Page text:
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How To Manage Having Enough

Striking a balance between continuing to save and spending money.
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The Calibrating Capital blog took an in depth look at the concept of enough as in having enough financially. The author isolated three levels of enough; essential (roof and food), established (achieving your financial planning number) and emotional which here meant being content and avoiding envy. Based on the pictures of the author and his family, he appears to be quite young and so the way in which someone who is 35 or 40 might define enough and then act on it might be different for someone in their 50’s or 60’s.

As with other aspects of financial planning, having enough is a state that needs to be managed. If you have enough, that’s great, but even with enough it only takes a couple of behavioral mistakes undue that outcome.

An undramatic example of having enough is that maybe you’re now 50 and you’ve benefitted from the glorious run in stocks since the March 2009 low having not panicked back then and continually adding to your savings with each paycheck and you’ve hit your number. Maybe you were targeting $1.1 million by age 65 and you have that much already at 50.

If in this scenario you plan to continue working to the same 65 that you mapped out in 2009 then you really need to focus on not screwing it up. A normal bear market will not screw anything up. You’ve been through a few of those and you know how they work. The market goes down a lot, scares a lot of people as somehow being different (it isn’t) and then it recovers to make a new high. And while the only variable is how long that all takes, it is a good bet that the recovery to new highs will take a lot less time than 15 years until you’re 65. But even if a new high takes a long time you’re still contributing with each paycheck.

Sequence of return risk could be an obstacle but not until you’re very close to retiring and that is easily mitigated by setting aside a couple of years’ worth of income needs in cash to better ride out a bear market that starts two months after you retire.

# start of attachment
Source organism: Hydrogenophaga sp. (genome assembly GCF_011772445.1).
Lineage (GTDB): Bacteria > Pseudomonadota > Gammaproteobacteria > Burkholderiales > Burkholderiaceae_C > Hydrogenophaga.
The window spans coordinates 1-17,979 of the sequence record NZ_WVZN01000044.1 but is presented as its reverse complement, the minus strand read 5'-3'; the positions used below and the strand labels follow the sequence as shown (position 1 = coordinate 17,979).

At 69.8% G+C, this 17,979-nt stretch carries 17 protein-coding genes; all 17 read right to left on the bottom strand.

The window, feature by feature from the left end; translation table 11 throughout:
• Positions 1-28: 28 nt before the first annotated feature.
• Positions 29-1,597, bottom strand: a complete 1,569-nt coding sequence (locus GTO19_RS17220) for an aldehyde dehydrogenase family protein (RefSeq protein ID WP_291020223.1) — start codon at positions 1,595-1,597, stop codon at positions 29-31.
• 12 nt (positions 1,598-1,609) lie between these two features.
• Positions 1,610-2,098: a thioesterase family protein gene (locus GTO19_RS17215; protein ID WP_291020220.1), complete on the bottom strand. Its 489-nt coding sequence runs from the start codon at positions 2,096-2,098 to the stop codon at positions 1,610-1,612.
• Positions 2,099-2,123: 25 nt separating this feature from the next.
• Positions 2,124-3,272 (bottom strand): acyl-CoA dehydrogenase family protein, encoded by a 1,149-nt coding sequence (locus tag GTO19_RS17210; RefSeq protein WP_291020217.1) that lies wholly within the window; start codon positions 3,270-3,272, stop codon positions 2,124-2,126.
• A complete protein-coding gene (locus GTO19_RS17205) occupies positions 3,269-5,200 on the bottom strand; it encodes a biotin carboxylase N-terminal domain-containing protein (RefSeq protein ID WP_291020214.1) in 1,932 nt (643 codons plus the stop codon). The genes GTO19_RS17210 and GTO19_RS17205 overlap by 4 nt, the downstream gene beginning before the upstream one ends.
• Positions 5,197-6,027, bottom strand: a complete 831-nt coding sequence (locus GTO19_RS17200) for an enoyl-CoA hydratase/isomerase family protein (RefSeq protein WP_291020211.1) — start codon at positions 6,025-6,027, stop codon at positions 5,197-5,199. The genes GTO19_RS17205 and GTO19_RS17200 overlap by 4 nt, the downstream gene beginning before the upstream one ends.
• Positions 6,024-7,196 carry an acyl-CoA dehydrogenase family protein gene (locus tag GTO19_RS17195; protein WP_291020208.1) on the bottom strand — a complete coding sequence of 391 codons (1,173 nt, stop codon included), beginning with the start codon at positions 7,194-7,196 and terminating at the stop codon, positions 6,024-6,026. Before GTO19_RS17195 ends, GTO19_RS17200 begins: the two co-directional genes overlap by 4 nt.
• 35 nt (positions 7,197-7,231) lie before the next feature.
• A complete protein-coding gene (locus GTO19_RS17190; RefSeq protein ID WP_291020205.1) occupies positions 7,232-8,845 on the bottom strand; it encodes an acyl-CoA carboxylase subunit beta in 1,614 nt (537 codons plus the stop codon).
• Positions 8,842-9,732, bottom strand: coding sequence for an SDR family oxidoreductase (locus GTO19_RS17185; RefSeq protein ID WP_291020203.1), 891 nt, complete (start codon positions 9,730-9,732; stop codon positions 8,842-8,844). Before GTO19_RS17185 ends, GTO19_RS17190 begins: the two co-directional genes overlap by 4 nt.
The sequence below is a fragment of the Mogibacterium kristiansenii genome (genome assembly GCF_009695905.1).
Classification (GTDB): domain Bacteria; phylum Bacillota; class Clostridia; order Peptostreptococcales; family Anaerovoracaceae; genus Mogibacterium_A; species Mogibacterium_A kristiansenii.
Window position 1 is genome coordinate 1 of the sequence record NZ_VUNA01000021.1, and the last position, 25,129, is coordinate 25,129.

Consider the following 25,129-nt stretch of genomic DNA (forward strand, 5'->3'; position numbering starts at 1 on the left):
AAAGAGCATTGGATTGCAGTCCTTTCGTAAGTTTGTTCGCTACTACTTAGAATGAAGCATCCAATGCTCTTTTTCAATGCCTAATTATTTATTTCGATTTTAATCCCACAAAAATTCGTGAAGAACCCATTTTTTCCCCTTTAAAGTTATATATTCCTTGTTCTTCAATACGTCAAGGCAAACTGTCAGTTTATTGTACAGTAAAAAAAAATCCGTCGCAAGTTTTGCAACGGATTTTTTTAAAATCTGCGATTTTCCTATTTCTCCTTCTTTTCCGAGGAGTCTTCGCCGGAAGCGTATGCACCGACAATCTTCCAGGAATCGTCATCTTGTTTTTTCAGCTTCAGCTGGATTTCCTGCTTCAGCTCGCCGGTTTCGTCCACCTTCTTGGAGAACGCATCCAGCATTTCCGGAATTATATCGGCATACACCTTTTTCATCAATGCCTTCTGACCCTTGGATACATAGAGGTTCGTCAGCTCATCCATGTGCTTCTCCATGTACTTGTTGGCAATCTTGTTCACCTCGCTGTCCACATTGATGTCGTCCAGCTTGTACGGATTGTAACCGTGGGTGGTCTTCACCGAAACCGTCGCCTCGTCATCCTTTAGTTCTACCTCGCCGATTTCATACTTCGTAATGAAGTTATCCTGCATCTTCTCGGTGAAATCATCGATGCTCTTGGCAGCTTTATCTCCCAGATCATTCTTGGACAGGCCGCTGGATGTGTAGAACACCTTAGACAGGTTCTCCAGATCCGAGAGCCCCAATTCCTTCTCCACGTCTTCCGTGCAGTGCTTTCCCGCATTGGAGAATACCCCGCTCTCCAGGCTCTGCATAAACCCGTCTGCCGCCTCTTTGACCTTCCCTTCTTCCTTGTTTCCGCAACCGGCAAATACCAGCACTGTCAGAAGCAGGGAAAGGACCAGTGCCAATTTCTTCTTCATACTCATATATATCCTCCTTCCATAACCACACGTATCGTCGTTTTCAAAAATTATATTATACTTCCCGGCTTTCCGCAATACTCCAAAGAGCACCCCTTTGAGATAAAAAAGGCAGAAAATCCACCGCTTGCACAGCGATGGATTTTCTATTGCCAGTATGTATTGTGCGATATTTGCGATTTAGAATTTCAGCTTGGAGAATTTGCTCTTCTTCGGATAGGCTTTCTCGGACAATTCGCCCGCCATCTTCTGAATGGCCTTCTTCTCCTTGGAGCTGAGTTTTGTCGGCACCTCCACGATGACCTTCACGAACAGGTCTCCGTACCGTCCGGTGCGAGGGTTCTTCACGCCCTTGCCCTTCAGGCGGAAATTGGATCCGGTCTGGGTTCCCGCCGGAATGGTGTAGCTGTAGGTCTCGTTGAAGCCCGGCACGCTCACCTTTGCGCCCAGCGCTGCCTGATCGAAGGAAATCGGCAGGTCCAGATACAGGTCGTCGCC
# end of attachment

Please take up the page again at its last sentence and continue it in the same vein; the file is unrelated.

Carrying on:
Greed however is something that could really screw up having enough as touched on by Calibrating Capital. Once the meme-stock era has ended there will be stories about investors who speculated with way too much at the top resulting in permanently impairing their capital. If you have $1 million and you lose $500,000 speculating on meme stocks or Doge or whatever the next one is then you’ve got a real problem. If you blow $10,000 or $20,000 you might feel silly but with no long-lasting problem.

Envy/aspiration is another way to screw up having enough that Calibrating Capital also mentioned. The picture in the header of this post is from an eBay listing for a 1966 Ford GT that is for sale for $139,000. I can’t tell you how cool I think these are. To me they are like sculptures, as are older motorcycles and trophy trucks. If I knew where there was a museum of them, I could spend hours taking pictures but I’ve never for a second had any interest in trying to buy something like this. At some price point, a purchase of envy/aspiration becomes a problem. In our $1.1 million scenario. Spending $5000 on a baseball card (something else I have no interest in doing) is probably frivolous but not by itself plan alteringly stupid but a six-figure vintage race car probably is.